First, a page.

Evidence Emerges

Nearly ten years after Cooper’s daring escape no evidence of the money or any new suspects ever emerged. But in early 1980, an eight-year-old boy who was vacationing on the Columbia River with his family, made a fateful discovery. 

As he was searching near the river bank he came across three packets of badly deteriorated money in bundles and bound with rubber bands. In total, there was $5,800 dollars in moldy, muddy, bills. 

FBI forensics experts tested the bills and confirmed the bills matched the serial numbers of the ransom money. Finally, authorities had evidence of Cooper but it only created more questions than it answered.

Some of the D. B. Cooper’s stolen $20 bills found by a young boy in 1980

Popular Culture and Legacy

The D.B. Cooper case has remained one of the most mysterious cases in the history of American crime. The legend of D.B. Cooper has maintained a steadfast hold on the public’s fascination and has been a wellspring of inspiration for both movies and television.

The hijacking also prompted a reevaluation of security measures in the airline industry. New protocols and regulations were put in place to prevent similar hijackings from happening, including:

Improved Cockpit Security: It may seem like common sense today, but before Cooper’s hijacking, cockpit doors did not have a locking mechanism. One of the most significant changes was the introduction of reinforced cockpit doors. These doors are designed to prevent unauthorized access to the flight deck. This makes it much more difficult for hijackers to gain control of the aircraft.

Enhanced Passenger Screening: In 1971 most airports did not use metal detectors. The hijacking of Northwest Orient Flight 305, and other hijackings during that era, played a significant role in prompting the aviation industry to enhance security screening measures before boarding.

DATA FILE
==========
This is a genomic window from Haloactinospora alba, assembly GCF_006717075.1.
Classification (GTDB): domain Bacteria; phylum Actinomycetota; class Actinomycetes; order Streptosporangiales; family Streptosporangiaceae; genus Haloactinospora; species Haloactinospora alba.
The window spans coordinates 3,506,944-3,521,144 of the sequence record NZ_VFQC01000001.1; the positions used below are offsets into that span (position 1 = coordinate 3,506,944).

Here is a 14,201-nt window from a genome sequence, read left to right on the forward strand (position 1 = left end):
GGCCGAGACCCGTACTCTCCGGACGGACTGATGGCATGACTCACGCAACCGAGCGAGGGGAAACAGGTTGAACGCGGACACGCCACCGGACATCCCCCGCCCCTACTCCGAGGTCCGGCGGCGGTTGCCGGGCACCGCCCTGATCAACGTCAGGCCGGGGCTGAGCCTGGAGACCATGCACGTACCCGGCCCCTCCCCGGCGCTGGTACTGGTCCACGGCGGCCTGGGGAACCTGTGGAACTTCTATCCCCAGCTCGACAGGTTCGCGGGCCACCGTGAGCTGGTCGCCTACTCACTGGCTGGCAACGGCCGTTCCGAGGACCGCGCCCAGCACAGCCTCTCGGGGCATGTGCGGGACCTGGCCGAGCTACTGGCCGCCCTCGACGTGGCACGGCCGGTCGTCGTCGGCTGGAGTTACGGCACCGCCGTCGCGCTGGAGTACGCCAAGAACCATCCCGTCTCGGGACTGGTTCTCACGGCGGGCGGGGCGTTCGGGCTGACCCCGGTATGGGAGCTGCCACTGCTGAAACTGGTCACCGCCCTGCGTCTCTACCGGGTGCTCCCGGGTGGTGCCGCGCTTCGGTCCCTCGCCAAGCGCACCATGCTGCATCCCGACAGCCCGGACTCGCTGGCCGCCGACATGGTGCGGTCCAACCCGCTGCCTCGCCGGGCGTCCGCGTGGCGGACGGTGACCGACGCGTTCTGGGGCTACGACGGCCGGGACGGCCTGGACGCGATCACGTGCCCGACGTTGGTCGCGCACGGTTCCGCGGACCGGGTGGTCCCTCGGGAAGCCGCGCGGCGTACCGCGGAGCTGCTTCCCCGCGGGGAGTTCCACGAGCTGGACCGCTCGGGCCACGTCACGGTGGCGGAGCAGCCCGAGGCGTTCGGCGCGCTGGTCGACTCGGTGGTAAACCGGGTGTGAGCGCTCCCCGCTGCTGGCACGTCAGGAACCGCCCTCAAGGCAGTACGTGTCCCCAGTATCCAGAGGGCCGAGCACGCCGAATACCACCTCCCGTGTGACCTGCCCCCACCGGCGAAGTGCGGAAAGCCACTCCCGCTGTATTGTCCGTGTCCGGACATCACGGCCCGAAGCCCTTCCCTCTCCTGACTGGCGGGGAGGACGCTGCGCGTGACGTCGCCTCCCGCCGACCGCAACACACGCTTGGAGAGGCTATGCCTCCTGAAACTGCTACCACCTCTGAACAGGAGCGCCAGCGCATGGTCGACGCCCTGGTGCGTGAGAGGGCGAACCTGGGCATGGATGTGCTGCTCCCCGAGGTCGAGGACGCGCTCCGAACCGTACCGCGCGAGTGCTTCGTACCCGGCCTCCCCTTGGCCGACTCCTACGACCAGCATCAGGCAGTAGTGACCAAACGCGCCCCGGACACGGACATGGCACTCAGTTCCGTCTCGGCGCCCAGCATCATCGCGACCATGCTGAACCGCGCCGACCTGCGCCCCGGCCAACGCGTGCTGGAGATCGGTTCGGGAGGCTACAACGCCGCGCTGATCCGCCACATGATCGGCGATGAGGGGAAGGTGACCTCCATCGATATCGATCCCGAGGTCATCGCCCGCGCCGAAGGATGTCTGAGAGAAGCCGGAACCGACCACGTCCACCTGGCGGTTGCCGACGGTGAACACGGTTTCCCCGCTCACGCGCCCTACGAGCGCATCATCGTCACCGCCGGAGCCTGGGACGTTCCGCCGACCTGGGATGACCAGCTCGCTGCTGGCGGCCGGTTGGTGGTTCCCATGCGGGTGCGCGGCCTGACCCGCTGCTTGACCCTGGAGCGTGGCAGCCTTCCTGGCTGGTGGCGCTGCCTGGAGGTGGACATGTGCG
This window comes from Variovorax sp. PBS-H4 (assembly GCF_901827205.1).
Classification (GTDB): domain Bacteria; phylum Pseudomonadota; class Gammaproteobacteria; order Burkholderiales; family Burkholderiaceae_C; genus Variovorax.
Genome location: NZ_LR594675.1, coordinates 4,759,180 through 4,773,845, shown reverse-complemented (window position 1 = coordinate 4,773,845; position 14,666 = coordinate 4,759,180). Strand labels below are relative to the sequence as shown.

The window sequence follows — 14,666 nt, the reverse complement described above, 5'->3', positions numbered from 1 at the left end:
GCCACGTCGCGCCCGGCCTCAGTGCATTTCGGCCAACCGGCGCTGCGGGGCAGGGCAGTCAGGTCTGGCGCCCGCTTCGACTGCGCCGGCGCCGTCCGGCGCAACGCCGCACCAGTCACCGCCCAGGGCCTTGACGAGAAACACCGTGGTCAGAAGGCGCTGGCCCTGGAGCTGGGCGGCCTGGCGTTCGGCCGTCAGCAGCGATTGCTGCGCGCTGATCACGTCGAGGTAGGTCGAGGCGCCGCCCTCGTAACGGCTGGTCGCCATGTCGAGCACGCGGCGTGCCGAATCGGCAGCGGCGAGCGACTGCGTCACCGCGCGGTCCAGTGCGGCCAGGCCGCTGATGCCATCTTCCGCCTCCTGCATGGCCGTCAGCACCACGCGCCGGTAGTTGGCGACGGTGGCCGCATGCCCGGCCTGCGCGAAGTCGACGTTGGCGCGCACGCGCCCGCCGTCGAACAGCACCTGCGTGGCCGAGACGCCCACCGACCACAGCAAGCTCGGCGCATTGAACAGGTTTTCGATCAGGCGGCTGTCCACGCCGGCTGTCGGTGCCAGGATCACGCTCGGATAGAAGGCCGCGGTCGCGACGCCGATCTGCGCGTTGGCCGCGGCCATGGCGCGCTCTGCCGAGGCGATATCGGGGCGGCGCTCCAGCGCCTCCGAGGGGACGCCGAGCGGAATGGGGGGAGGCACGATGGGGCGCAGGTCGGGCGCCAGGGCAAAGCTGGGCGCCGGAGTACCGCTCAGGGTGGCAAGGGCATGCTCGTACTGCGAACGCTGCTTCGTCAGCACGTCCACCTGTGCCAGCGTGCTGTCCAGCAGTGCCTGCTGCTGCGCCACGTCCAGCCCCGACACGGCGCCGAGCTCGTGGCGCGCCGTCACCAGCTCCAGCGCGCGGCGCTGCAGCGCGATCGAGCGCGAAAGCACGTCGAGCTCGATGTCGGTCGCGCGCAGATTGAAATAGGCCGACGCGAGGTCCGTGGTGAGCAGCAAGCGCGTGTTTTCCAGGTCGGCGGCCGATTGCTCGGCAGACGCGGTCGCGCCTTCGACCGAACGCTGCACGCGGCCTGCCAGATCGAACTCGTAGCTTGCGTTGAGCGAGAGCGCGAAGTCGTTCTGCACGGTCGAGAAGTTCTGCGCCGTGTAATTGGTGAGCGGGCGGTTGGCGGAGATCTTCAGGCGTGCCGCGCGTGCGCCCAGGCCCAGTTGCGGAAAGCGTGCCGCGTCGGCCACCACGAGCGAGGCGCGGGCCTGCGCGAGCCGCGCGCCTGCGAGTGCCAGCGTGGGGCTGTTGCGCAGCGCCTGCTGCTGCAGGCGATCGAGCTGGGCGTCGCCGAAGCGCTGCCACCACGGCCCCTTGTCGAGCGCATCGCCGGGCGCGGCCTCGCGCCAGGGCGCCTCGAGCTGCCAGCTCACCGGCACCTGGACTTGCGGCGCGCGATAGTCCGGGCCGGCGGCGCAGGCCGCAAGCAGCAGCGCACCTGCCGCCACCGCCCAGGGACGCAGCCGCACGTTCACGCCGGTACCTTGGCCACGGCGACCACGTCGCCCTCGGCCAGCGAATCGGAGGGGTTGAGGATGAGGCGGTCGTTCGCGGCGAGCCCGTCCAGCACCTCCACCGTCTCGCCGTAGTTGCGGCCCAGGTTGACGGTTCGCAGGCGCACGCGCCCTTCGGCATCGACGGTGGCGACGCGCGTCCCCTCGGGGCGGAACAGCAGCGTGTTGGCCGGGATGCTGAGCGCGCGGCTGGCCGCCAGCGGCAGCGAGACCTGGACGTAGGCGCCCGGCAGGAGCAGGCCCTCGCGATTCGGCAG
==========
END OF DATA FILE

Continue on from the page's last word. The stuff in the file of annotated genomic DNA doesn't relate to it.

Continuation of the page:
Crew Training: Flight crews received training to deal with hijacking situations, with an emphasis on communication and cooperation to thwart hijackers. They were taught how to handle and defuse hijacking attempts, and their role in ensuring passenger safety became even more critical.

Cooperation with Law Enforcement: Improved coordination and communication between airlines, airports, and law enforcement agencies became a priority. Airlines worked closely with authorities to respond to and manage hijacking incidents more effectively.

Rapid Response Teams: Some airlines formed specialized security teams that could respond rapidly to hijacking threats or other security incidents. These teams were trained to assess and mitigate threats, working in tandem with law enforcement agencies.

No More Skyjacking: A spree of hijackings in the late 1960s and early 1970s, including D.B. Cooper’s, led to the aviation industry adopting a zero-tolerance policy for hijackings. This policy meant that airlines would no longer negotiate with hijackers, reducing the likelihood of future hijackings.

Background Checks and Passenger Screening: Airports and airlines began implementing more comprehensive background checks on employees and passengers. This included checking passengers against watchlists and improving the vetting process for airline employees.

Recent Developments

In 2016, the FBI decided to conclude its investigation into the D.B. Cooper case, reassigning its resources to other priorities. Importantly, the Bureau retained the existing evidence related to the case. 

However, a significant piece of potential evidence remained elusive: D.B. Cooper’s cigarette butts from the flight, which could have held valuable DNA information, were nowhere to be found.

Even though the official investigation was closed, it hasn’t stopped members of the public from continuing to follow leads and explore the mystery

In 2020, an amateur scientist made an intriguing discovery. Microscopic traces of algae, known as “diatoms,” were found on the money that had been unearthed in 1980. What made this finding significant was that the diatoms observed on these bills indicated a springtime bloo. This suggests that the money had only been in contact with water during one season. 

This finding refuted one of the earlier theories, which had suggested that the money went into the water at the time of Cooper’s parachute jump in November 1971.


In the world of true crime, the D.B. Cooper case has become an iconic symbol of the uncatchable criminal. It is a mystery that has sparked countless investigations, theories, and speculations. 

As the years have turned into decades, the possibility of solving the D.B. Cooper case remains an ever elusive goal. The passage of time, the limited evidence, and the many false leads have all contributed to the enduring mystery. 

Whether the case is ever solved or not, the legend of D.B. Cooper will continue to captivate, challenge, and inspire generations to come.


D.B. Cooper Hijacking

D.B. Cooper

D.B. Cooper